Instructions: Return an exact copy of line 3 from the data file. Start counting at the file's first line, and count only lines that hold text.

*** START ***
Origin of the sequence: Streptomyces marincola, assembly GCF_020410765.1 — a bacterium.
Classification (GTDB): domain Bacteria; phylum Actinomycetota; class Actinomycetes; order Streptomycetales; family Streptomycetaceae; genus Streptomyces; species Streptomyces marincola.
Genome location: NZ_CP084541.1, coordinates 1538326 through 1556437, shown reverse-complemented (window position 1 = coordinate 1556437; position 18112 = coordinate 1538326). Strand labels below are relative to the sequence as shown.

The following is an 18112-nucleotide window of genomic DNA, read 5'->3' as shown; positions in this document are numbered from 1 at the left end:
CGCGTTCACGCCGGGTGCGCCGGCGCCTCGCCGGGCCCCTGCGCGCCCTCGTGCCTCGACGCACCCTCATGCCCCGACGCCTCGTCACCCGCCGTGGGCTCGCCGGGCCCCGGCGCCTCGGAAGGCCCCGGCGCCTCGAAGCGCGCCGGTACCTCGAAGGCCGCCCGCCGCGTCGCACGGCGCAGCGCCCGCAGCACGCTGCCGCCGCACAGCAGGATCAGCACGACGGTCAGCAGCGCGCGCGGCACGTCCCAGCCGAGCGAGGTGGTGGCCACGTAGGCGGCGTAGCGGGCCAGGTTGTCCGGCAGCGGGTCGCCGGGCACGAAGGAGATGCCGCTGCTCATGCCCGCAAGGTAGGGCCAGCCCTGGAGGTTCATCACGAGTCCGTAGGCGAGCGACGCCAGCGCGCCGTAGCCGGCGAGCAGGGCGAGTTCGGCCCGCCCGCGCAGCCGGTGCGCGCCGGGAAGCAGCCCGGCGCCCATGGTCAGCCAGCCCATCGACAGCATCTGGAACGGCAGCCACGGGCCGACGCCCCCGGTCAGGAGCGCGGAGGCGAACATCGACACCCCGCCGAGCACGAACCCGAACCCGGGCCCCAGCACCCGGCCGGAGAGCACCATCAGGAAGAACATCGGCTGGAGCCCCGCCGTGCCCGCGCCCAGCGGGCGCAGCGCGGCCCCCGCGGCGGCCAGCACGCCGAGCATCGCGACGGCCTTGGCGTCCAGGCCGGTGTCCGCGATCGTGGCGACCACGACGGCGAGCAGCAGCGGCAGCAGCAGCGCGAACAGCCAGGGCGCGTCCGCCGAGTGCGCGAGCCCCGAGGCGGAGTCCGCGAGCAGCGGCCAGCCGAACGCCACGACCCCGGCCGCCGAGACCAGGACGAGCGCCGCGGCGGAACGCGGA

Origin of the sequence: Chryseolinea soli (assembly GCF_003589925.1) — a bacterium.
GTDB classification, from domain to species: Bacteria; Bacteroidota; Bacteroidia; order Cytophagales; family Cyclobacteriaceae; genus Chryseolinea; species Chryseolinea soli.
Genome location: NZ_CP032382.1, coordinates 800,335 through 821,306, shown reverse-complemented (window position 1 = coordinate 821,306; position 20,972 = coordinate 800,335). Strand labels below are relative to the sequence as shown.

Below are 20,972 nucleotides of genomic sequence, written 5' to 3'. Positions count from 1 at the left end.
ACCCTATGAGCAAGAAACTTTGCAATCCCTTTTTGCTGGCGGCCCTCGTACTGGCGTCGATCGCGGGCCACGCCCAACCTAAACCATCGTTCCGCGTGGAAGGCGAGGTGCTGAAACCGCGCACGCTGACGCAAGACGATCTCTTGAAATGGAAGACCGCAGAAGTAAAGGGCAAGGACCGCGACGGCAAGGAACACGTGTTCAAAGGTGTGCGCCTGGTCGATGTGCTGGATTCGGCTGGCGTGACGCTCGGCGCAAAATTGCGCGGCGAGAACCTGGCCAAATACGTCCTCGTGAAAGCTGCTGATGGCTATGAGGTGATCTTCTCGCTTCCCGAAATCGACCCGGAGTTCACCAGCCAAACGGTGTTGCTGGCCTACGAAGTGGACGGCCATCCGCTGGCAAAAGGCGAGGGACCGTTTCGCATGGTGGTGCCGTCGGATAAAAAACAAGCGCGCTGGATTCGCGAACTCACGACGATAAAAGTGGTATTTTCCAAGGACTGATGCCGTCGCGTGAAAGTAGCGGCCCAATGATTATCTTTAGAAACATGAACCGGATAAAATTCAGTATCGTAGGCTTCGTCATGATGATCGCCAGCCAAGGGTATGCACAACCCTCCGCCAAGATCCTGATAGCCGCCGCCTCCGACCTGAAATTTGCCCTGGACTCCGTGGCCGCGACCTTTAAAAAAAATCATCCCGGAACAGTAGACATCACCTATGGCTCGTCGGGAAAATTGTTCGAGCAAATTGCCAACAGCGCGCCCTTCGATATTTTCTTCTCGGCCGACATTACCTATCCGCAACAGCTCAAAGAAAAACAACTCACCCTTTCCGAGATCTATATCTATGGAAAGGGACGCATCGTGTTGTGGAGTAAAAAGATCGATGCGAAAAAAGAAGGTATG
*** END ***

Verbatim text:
Genome location: NZ_CP084541.1, coordinates 1538326 through 1556437, shown reverse-complemented (window position 1 = coordinate 1556437; position 18112 = coordinate 1538326). Strand labels below are relative to the sequence as shown.